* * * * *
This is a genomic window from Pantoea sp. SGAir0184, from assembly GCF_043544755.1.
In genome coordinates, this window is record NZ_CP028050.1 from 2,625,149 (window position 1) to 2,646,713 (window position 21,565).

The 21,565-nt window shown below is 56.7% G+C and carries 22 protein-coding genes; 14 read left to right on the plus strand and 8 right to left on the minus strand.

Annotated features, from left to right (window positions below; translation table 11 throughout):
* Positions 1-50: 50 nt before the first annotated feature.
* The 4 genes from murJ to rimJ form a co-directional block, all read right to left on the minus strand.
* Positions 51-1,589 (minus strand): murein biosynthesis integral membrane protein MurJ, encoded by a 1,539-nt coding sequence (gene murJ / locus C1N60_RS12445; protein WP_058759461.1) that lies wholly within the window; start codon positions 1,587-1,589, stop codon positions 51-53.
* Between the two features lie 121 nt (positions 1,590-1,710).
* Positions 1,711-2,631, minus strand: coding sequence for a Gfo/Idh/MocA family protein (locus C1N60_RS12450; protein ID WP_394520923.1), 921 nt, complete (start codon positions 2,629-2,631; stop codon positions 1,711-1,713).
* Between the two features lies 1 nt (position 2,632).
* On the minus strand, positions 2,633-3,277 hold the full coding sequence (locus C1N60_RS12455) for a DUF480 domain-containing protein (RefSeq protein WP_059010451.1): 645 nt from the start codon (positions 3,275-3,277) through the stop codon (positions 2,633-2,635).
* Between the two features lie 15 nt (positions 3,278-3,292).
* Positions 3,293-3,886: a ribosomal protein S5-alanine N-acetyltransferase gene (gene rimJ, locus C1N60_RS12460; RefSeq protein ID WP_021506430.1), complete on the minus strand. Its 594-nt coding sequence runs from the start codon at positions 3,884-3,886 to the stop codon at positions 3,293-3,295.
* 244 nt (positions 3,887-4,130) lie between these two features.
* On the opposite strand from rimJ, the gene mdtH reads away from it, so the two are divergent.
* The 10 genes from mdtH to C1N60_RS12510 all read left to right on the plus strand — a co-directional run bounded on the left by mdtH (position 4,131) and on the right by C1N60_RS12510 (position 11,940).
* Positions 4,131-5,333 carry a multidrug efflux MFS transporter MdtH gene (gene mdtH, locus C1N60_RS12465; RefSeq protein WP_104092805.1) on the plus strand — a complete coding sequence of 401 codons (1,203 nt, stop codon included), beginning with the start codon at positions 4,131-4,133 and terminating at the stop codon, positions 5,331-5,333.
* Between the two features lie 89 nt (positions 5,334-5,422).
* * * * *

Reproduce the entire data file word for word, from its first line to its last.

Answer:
This is a genomic window from Pantoea sp. SGAir0184, from assembly GCF_043544755.1.
In genome coordinates, this window is record NZ_CP028050.1 from 2,625,149 (window position 1) to 2,646,713 (window position 21,565).

The 21,565-nt window shown below is 56.7% G+C and carries 22 protein-coding genes; 14 read left to right on the plus strand and 8 right to left on the minus strand.

Annotated features, from left to right (window positions below; translation table 11 throughout):
* Positions 1-50: 50 nt before the first annotated feature.
* The 4 genes from murJ to rimJ form a co-directional block, all read right to left on the minus strand.
* Positions 51-1,589 (minus strand): murein biosynthesis integral membrane protein MurJ, encoded by a 1,539-nt coding sequence (gene murJ / locus C1N60_RS12445; protein WP_058759461.1) that lies wholly within the window; start codon positions 1,587-1,589, stop codon positions 51-53.
* Between the two features lie 121 nt (positions 1,590-1,710).
* Positions 1,711-2,631, minus strand: coding sequence for a Gfo/Idh/MocA family protein (locus C1N60_RS12450; protein ID WP_394520923.1), 921 nt, complete (start codon positions 2,629-2,631; stop codon positions 1,711-1,713).
* Between the two features lies 1 nt (position 2,632).
* On the minus strand, positions 2,633-3,277 hold the full coding sequence (locus C1N60_RS12455) for a DUF480 domain-containing protein (RefSeq protein WP_059010451.1): 645 nt from the start codon (positions 3,275-3,277) through the stop codon (positions 2,633-2,635).
* Between the two features lie 15 nt (positions 3,278-3,292).
* Positions 3,293-3,886: a ribosomal protein S5-alanine N-acetyltransferase gene (gene rimJ, locus C1N60_RS12460; RefSeq protein ID WP_021506430.1), complete on the minus strand. Its 594-nt coding sequence runs from the start codon at positions 3,884-3,886 to the stop codon at positions 3,293-3,295.
* 244 nt (positions 3,887-4,130) lie between these two features.
* On the opposite strand from rimJ, the gene mdtH reads away from it, so the two are divergent.
* The 10 genes from mdtH to C1N60_RS12510 all read left to right on the plus strand — a co-directional run bounded on the left by mdtH (position 4,131) and on the right by C1N60_RS12510 (position 11,940).
* Positions 4,131-5,333 carry a multidrug efflux MFS transporter MdtH gene (gene mdtH, locus C1N60_RS12465; RefSeq protein WP_104092805.1) on the plus strand — a complete coding sequence of 401 codons (1,203 nt, stop codon included), beginning with the start codon at positions 4,131-4,133 and terminating at the stop codon, positions 5,331-5,333.
* Between the two features lie 89 nt (positions 5,334-5,422).